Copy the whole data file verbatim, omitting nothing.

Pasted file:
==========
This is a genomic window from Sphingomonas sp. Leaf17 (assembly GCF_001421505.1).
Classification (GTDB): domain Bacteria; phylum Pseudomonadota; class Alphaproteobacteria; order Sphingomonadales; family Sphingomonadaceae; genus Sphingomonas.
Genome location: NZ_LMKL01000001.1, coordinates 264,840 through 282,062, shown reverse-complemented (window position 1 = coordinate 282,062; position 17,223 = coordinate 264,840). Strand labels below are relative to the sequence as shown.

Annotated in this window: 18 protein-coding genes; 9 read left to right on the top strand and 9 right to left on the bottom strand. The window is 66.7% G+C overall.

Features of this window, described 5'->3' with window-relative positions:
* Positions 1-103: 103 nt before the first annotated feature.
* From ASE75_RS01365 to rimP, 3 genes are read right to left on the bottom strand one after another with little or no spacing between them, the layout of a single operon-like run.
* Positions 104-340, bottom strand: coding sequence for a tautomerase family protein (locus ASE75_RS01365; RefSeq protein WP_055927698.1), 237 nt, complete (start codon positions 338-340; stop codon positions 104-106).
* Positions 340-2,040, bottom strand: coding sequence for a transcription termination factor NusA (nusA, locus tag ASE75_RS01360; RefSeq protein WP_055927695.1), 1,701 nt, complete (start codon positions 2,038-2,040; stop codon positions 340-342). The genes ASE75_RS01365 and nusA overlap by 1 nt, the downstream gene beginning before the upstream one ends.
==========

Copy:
This is a genomic window from Sphingomonas sp. Leaf17 (assembly GCF_001421505.1).
Classification (GTDB): domain Bacteria; phylum Pseudomonadota; class Alphaproteobacteria; order Sphingomonadales; family Sphingomonadaceae; genus Sphingomonas.
Genome location: NZ_LMKL01000001.1, coordinates 264,840 through 282,062, shown reverse-complemented (window position 1 = coordinate 282,062; position 17,223 = coordinate 264,840). Strand labels below are relative to the sequence as shown.

Annotated in this window: 18 protein-coding genes; 9 read left to right on the top strand and 9 right to left on the bottom strand. The window is 66.7% G+C overall.

Features of this window, described 5'->3' with window-relative positions:
* Positions 1-103: 103 nt before the first annotated feature.
* From ASE75_RS01365 to rimP, 3 genes are read right to left on the bottom strand one after another with little or no spacing between them, the layout of a single operon-like run.
* Positions 104-340, bottom strand: coding sequence for a tautomerase family protein (locus ASE75_RS01365; RefSeq protein WP_055927698.1), 237 nt, complete (start codon positions 338-340; stop codon positions 104-106).
* Positions 340-2,040, bottom strand: coding sequence for a transcription termination factor NusA (nusA, locus tag ASE75_RS01360; RefSeq protein WP_055927695.1), 1,701 nt, complete (start codon positions 2,038-2,040; stop codon positions 340-342). The genes ASE75_RS01365 and nusA overlap by 1 nt, the downstream gene beginning before the upstream one ends.